Fifteen people died in Plano, Texas in 1895, even though a smallpox vaccine was available at the time that could have prevented this and most other smallpox outbreaks and epidemics. Tragically, the fight against its use mirrors much of what we see in today’s anti-vaccine movement.
history of the anti-vaccine movement
Reporters should understand that the way they cover vaccines and vaccine-preventable disease outbreaks can influence the behavior of people, either helping them understand that vaccines are safe and necessary, putting them on-the-fence about vaccines, or scarring them away from getting vaccinated and protected.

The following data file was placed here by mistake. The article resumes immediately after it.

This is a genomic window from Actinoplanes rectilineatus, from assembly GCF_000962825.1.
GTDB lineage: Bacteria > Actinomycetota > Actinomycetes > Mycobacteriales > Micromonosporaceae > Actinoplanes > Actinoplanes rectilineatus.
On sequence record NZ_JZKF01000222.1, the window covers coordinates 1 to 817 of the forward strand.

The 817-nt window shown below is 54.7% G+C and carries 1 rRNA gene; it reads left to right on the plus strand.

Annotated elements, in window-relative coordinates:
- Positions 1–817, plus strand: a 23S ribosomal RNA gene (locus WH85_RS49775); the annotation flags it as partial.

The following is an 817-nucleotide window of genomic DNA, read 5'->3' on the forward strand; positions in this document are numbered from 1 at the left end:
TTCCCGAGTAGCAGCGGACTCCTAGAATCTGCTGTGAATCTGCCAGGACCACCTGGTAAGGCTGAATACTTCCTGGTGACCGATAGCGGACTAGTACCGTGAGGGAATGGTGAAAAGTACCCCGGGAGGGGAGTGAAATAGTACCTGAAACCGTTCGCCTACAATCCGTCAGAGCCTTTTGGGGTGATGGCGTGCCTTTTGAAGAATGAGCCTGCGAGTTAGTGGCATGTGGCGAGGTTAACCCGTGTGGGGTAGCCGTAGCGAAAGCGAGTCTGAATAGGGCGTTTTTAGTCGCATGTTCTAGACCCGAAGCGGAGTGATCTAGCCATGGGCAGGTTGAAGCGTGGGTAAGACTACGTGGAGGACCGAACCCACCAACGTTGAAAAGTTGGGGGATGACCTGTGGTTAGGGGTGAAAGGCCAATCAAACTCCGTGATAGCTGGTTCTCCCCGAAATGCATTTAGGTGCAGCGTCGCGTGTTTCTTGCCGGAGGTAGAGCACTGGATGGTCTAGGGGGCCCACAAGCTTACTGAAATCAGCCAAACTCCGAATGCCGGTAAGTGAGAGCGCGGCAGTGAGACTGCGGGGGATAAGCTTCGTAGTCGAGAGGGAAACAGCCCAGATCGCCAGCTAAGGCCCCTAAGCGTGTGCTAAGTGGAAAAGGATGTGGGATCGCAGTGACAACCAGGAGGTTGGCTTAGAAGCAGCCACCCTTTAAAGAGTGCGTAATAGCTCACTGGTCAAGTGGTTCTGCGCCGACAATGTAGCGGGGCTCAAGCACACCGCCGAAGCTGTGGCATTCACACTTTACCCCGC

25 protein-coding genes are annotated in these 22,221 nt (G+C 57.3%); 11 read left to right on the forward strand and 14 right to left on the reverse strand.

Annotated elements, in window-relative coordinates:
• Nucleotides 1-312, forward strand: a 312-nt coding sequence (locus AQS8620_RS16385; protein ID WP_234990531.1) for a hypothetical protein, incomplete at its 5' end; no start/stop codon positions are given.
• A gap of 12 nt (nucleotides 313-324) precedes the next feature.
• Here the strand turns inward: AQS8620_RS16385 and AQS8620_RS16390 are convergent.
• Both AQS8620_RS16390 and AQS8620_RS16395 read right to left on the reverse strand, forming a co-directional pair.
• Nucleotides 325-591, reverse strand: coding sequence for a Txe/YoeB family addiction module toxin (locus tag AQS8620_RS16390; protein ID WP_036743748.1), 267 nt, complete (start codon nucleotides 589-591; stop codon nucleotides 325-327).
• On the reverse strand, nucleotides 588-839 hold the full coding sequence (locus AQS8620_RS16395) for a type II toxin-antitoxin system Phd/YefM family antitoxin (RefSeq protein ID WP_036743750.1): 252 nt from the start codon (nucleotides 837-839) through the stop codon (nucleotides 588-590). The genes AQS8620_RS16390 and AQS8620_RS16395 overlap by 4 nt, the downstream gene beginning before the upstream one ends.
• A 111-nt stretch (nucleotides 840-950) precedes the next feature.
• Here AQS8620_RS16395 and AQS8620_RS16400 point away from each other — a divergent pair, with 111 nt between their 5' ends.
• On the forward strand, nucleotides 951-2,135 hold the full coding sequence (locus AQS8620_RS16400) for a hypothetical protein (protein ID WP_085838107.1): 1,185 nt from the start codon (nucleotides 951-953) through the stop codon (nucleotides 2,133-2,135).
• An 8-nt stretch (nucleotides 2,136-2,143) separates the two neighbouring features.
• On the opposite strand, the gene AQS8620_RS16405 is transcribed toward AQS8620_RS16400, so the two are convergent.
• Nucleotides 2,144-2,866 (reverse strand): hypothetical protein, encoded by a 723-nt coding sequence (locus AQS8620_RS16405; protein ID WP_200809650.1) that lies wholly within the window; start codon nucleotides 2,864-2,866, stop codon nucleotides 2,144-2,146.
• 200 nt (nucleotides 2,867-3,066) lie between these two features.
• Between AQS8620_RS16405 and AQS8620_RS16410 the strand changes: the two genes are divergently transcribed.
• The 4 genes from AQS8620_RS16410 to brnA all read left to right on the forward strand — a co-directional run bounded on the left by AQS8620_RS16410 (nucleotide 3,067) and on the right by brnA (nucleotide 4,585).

Anti-vaccine websites use misinformation about vaccines, pseudoscience, conspiracy theories, propaganda, and a lot of fear to scare you away from vaccinating and protecting your kids.
Anti-vaccine groups use standard propaganda methods to manipulate folks into thinking that vaccines are dangerous and don’t work and that your child would be better off getting sick with a vaccine-preventable disease, like polio or measles.